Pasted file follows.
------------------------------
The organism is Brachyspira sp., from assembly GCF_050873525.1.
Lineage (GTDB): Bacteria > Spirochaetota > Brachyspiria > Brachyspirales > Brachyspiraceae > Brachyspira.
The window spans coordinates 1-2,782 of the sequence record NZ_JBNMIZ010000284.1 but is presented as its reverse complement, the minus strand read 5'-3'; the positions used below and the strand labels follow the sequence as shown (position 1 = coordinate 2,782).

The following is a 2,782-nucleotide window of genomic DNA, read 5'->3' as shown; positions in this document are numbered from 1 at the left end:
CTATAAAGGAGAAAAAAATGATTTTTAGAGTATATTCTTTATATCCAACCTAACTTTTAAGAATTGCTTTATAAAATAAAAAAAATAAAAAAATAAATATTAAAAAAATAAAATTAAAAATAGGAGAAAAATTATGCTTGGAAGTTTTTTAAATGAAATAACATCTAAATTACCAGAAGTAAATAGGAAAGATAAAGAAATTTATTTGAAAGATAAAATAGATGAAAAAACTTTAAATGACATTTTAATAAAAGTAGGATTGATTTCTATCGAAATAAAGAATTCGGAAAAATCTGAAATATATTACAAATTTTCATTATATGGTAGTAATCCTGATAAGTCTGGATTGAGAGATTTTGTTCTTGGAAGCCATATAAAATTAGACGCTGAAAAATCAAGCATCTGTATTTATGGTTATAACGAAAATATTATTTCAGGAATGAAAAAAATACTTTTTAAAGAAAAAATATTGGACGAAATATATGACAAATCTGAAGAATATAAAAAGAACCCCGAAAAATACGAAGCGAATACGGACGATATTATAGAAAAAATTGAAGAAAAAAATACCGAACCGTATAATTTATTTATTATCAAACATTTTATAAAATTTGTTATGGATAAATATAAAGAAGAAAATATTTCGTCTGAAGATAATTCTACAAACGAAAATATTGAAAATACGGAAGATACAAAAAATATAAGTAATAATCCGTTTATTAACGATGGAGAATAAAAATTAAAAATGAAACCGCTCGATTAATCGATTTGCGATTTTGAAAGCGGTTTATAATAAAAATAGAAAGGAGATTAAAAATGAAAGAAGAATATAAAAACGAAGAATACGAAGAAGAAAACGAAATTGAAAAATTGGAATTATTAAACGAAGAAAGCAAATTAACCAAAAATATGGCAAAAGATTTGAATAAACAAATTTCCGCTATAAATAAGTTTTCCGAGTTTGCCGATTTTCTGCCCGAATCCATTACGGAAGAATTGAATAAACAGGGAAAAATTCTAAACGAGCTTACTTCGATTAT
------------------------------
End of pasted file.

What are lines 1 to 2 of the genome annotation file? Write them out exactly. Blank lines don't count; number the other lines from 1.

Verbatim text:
The organism is Brachyspira sp., from assembly GCF_050873525.1.
Lineage (GTDB): Bacteria > Spirochaetota > Brachyspiria > Brachyspirales > Brachyspiraceae > Brachyspira.